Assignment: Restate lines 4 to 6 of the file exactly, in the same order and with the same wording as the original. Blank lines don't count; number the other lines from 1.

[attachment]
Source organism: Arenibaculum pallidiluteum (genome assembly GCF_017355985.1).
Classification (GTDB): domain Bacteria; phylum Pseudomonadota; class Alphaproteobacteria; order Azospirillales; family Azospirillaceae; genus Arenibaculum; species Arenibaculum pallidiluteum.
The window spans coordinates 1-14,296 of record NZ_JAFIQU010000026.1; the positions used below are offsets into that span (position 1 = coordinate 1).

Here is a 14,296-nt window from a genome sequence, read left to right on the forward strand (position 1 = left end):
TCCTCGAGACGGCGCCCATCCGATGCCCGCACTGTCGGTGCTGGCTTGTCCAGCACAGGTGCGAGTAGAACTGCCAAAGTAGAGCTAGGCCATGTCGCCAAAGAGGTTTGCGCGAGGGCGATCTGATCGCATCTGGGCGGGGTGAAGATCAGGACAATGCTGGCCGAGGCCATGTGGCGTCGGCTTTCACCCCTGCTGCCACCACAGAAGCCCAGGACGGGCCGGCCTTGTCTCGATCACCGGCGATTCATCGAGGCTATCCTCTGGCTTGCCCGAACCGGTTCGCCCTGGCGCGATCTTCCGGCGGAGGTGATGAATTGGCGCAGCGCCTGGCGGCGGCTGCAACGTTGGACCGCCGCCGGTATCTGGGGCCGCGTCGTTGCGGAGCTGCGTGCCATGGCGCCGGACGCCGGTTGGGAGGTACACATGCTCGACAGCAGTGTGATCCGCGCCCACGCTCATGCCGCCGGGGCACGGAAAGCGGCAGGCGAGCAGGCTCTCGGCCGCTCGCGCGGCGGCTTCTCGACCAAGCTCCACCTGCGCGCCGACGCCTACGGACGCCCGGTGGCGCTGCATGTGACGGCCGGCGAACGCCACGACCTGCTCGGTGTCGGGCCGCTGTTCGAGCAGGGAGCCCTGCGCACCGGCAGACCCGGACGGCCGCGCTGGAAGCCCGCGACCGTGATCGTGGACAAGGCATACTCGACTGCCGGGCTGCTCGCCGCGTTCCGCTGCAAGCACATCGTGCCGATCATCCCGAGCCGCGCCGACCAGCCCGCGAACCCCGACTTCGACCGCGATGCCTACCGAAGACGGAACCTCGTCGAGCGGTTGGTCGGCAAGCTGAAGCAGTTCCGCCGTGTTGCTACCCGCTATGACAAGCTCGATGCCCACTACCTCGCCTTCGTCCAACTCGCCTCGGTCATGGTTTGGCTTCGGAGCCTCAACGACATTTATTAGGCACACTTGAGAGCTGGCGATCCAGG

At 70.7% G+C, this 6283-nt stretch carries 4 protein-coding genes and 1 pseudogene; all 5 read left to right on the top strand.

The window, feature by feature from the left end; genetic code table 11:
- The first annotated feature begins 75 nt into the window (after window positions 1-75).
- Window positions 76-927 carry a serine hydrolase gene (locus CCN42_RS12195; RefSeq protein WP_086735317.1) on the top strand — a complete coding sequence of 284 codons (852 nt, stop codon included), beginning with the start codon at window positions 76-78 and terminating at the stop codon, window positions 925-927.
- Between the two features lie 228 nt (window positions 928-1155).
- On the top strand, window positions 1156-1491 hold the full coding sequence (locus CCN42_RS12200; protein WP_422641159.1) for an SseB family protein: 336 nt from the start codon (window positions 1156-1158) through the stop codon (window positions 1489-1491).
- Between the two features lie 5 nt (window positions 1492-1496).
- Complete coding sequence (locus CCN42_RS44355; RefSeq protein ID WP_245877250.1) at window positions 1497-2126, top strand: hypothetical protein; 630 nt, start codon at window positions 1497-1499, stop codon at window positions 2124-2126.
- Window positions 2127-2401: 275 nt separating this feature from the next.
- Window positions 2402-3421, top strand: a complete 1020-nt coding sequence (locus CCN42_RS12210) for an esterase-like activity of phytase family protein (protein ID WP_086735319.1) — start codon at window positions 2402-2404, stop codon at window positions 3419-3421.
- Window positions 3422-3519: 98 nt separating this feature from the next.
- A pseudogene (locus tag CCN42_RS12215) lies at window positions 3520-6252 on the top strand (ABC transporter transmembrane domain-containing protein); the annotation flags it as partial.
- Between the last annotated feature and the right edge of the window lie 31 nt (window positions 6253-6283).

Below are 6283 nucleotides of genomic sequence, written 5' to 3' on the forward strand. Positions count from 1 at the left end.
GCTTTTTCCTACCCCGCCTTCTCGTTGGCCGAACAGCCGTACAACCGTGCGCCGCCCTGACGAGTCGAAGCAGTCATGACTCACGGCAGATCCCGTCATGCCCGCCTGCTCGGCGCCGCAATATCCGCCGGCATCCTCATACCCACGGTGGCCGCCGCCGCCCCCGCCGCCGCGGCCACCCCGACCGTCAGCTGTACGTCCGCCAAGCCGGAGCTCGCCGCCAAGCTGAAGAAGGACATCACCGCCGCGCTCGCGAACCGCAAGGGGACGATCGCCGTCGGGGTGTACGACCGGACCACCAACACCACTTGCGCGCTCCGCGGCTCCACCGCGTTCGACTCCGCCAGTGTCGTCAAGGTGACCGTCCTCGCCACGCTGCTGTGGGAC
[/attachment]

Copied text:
Here is a 14,296-nt window from a genome sequence, read left to right on the forward strand (position 1 = left end):
TCCTCGAGACGGCGCCCATCCGATGCCCGCACTGTCGGTGCTGGCTTGTCCAGCACAGGTGCGAGTAGAACTGCCAAAGTAGAGCTAGGCCATGTCGCCAAAGAGGTTTGCGCGAGGGCGATCTGATCGCATCTGGGCGGGGTGAAGATCAGGACAATGCTGGCCGAGGCCATGTGGCGTCGGCTTTCACCCCTGCTGCCACCACAGAAGCCCAGGACGGGCCGGCCTTGTCTCGATCACCGGCGATTCATCGAGGCTATCCTCTGGCTTGCCCGAACCGGTTCGCCCTGGCGCGATCTTCCGGCGGAGGTGATGAATTGGCGCAGCGCCTGGCGGCGGCTGCAACGTTGGACCGCCGCCGGTATCTGGGGCCGCGTCGTTGCGGAGCTGCGTGCCATGGCGCCGGACGCCGGTTGGGAGGTACACATGCTCGACAGCAGTGTGATCCGCGCCCACGCTCATGCCGCCGGGGCACGGAAAGCGGCAGGCGAGCAGGCTCTCGGCCGCTCGCGCGGCGGCTTCTCGACCAAGCTCCACCTGCGCGCCGACGCCTACGGACGCCCGGTGGCGCTGCATGTGACGGCCGGCGAACGCCACGACCTGCTCGGTGTCGGGCCGCTGTTCGAGCAGGGAGCCCTGCGCACCGGCAGACCCGGACGGCCGCGCTGGAAGCCCGCGACCGTGATCGTGGACAAGGCATACTCGACTGCCGGGCTGCTCGCCGCGTTCCGCTGCAAGCACATCGTGCCGATCATCCCGAGCCGCGCCGACCAGCCCGCGAACCCCGACTTCGACCGCGATGCCTACCGAAGACGGAACCTCGTCGAGCGGTTGGTCGGCAAGCTGAAGCAGTTCCGCCGTGTTGCTACCCGCTATGACAAGCTCGATGCCCACTACCTCGCCTTCGTCCAACTCGCCTCGGTCATGGTTTGGCTTCGGAGCCTCAACGACATTTATTAGGCACACTTGAGAGCTGGCGATCCAGG

At 70.7% G+C, this 6283-nt stretch carries 4 protein-coding genes and 1 pseudogene; all 5 read left to right on the top strand.